So here is my question for you today: What makes you happy? Whole? Healthy? Not satisfied. Not less busy. But truly happy, if not filled with joy.
There is an assumption by many that we have to find happiness. I, on the other hand, believe that we already have it. After years and years of visiting with many different people, I have come to the conclusion that most, if not all of us, have personal clarity, which is the foundation for happiness, about many different issues. This clarity is greater than being busy. The key is to focus on and not to loose touch with this level of inner clarity.
Sure, there will be challenges. There will be difficulties. There will be complexity. There also can be great moments of depth, great moments of selflessness, even great moments of joy, love and health.
Currently, too many of us are living a fragmented life at a furious pace. Though we do not want to admit it, many of us each day are rapidly moving from meeting to meeting, cognitively moving from problem to problem, continually coping with greater degrees of ambiguity and unlimited variables, and constantly giving habitual answers with little thought or consideration.
The first step in this journey to personal clarity is to live an active and healthy lifestyle, and to have a healthy contemplative life. As the Buddha pointed out, “All that we are is the result of what we have thought.” Now is the time to sit back and reflect. Now is the time to rethink how we are living and working.
At the Fall 2012 From Vision to Action Executive Roundtable, I reviewed the following key ideas to living a healthy active life that I have learned from others in leadership positions and my own journey:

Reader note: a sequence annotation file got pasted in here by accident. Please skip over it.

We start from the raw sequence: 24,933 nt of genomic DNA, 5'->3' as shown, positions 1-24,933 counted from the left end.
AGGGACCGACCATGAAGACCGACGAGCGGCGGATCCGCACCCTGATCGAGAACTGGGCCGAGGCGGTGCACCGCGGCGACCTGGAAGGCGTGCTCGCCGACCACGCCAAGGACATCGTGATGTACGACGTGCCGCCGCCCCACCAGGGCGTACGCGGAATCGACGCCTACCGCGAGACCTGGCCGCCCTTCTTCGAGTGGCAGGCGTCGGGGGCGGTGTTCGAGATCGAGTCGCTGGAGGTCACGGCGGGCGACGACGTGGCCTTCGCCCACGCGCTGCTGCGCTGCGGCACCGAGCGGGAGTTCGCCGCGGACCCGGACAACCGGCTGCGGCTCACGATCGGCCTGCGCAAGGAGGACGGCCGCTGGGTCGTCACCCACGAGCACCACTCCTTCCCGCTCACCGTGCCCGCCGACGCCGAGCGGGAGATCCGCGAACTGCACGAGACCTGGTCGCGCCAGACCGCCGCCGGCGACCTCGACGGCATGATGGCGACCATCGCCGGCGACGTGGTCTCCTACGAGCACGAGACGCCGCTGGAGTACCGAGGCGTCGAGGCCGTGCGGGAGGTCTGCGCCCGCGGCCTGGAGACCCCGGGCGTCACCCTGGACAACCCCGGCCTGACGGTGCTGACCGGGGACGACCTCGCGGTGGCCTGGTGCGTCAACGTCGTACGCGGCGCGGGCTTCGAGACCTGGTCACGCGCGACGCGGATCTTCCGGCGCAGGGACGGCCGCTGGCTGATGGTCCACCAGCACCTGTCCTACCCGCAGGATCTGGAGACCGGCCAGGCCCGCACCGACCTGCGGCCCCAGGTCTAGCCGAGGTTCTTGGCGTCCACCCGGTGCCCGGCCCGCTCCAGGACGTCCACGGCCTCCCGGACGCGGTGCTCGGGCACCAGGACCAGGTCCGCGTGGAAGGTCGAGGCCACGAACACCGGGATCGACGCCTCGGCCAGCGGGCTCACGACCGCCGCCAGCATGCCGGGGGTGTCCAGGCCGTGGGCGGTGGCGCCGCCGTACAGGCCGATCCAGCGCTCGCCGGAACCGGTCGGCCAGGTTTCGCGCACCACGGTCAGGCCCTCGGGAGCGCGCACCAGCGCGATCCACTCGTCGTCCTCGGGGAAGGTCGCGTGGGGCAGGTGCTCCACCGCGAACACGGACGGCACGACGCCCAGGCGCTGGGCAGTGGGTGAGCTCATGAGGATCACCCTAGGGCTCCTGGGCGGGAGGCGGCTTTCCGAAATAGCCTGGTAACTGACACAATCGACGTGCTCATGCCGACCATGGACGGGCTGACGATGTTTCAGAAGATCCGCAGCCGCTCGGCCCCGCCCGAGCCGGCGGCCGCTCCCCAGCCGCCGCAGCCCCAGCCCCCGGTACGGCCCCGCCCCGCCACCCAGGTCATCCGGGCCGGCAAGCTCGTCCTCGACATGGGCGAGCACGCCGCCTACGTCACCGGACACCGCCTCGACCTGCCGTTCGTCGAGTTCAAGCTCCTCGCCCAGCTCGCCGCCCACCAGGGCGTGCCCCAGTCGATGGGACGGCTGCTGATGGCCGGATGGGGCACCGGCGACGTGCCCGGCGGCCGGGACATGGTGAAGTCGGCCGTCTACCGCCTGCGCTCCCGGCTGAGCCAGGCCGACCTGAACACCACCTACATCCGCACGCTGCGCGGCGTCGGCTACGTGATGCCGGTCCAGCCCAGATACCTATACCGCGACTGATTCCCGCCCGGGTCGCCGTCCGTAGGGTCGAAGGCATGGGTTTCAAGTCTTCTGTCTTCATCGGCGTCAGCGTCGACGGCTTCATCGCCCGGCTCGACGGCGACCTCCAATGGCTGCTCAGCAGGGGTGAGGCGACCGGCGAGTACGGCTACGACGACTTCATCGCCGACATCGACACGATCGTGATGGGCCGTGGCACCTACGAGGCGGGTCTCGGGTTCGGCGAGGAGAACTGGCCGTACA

- know your personal core values, and only work for organizations that align with your personal values.
- your sacrifices should reflect your priorities; therefore know your priorities.
- allocate your resources, i.e. personal time, money, energy and talent, to the things and people that in your life connect you to a greater sense of purpose and meaning.
- proactively seek out mentors who can help you maintain perspective.
With the above in mind, it is time for each of us to choose a life of collaboration over control. All of us are just one person, and every moment we can choose to do something or not choose to do something from a place of control or collaboration. If we begin from the premise that our thoughts and our actions mean something, and that we can impact others around us in a significant way, then we can change the world around us. The first step is to choose to do something from a place of collaboration and kindness instead of control. When we do this, we cast our vote about what is most important by our actions and our thoughts. A vote for collaboration generates possibilities rather than contradictions.
Yet, some will not feel like they can do this. Their work place does not feel safe or trusting. Here are two lessons I have learned about this challenge. First, don’t take things personally. As Ron Heifitz explained in the article “The Leader of the Future” by William C. Taylor, Fast Company magazine - June 1999: “Remember: It's not you they're after. It may look like a personal attack, it may sound like a personal attack -- but it's the issues that you represent that they're after. Distinguishing role from self helps you maintain a diagnostic mind-set during trying times.”
Next, as he continues in the same article, “There's a second point: Because we get so swept up in our professional roles, it's hard to distinguish role from self on our own. That's why we need partners who can help us stay analytical. And we need two different kinds of partners. We need allies inside the organization -- people who share our agenda. And we need confidants inside or outside the organization -- people who can keep us from getting lost in our role.” To find and create personal clarity, we must build relationships with people who can become our allies and confidants . Remember: Allies are people inside the organization who share our agenda and confidants are people who keep us from getting stuck in our role.
This week, remember to build a healthy inner and outer life. The best place to start is to answer this simple question: What is the one thing you are not doing now that if you did on a regular basis would change your life for the better? Once you figure this out, you will be on the right pathway to discovering or rediscovering personal clarity.